Debate: Microfinance institutions will be the primary provider for excluded groups

The Symposium debate pitched microfinance institutions against tech companies proposing that microfinance institutions (MFIs) are best positioned to be the primary provider of financial products and services for excluded groups.

After an energetic opening from moderator Khalil Shariff, CEO of the Aga Khan Foundation, the audience voted on the proposition. In this initial audience vote, most attendees believed that MFIs would not be the primary service providers to reach excluded groups.


BRAC’s Director of Microfinance Shameran Abed and IFC’s David Crush led the argument for the ‘for’ team, by outlining four reasons MFIs would succeed.

  1. MFIs are already focused exclusively on poor clients.
  2. This focus provides a key advantage in understanding and serving this segment.
  3. MFIs are trusted by poor communities.
  4. MFIs are innovative, they have evolved beyond microcredit and offer a full suite of services. This will keep them relevant in a digitally-enabled world.

Crush said that the poor need social capital and financial literacy, and MFIs will provide that for them. He also delivered one of the most memorable lines from the lively debate, “If you throw enough digital spaghetti at the wall, some of it will stick.”


Umati Capital’s Munyutu Waigi and KCB Bank Kenya’s Samuel Makome argued that microfinance institutions have not reached scale and only reach a fraction of clients at the base of the pyramid.

Makome also argued that customers need convenience, access and speed, and a high-touch, low-tech solution to meet those needs. He criticized microfinance institutions for being too “inward looking.”

At the close of the debate the ‘for’ team prevailed, with the majority of the audience agreeing that MFIs will be the primary provider meeting the financial service needs and expectations of excluded groups in a digitally-enabled world. Both teams agreed that microfinance institutions and tech companies should work together to better reach and serve excluded groups.


The Clients at the Centre Prize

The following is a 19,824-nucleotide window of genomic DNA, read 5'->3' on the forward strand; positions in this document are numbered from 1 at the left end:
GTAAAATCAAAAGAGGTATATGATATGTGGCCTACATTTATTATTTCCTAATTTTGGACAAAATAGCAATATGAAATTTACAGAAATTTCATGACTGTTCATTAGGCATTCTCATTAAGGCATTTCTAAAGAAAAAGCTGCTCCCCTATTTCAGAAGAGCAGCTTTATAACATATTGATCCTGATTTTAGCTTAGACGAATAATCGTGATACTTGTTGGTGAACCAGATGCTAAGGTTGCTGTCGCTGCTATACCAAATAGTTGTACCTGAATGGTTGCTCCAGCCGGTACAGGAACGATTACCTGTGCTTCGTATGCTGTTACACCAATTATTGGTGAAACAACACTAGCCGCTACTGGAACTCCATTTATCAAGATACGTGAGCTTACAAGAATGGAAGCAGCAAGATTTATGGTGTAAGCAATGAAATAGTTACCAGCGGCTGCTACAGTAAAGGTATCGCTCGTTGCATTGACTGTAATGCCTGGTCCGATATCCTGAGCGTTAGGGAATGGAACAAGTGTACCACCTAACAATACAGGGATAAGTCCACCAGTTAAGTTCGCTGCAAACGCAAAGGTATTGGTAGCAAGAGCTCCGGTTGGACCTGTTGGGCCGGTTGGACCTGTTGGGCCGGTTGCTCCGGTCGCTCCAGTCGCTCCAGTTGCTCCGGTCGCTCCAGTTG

The MasterCard Foundation’s first Clients at the Centre Prize was decided and announced at the 2015 Symposium.

The US$150,000 prize is awarded to an organization working in financial inclusion in developing countries that best ensures client needs are central to business strategy.

More than 125 organizations in 40 countries applied and were judged on the following criteria:

  • A client-centric focus
  • Evidence of success
  • Long-term impact, sustainability and scalability
  • Novelty in designing client-centric products or services
  • An understanding of market and context

Symposium attendees heard pitches from BIMA Mobile’s Mathilda Strom, Buusaa Gonofaa Microfinance Share Company’s Teshome Dayesso, and Pesatransact’s Frederik Ejikman. The audience voted on the most client-centric organization based on the finalist pitch, awarding the Clients at the Centre prize to BIMA Mobile.

The prize recognized the company’s innovative work in providing mobile-delivered micro-insurance and health services to 20 million customers in 14 emerging markets.

Client Prize

Looking Forward

At the Foundation, our Financial Inclusion projects expand access to financial services for people living in poverty, particularly those living in rural and remote areas. The MasterCard Foundation Symposium on Financial Inclusion brings together global leaders in the field to hear about best practices, to advocate for client-centric practices and to share lessons learned. We look forward to the 2016 Symposium where we will deepen the understanding of the client experience and continue to put Clients at the Centre of our work.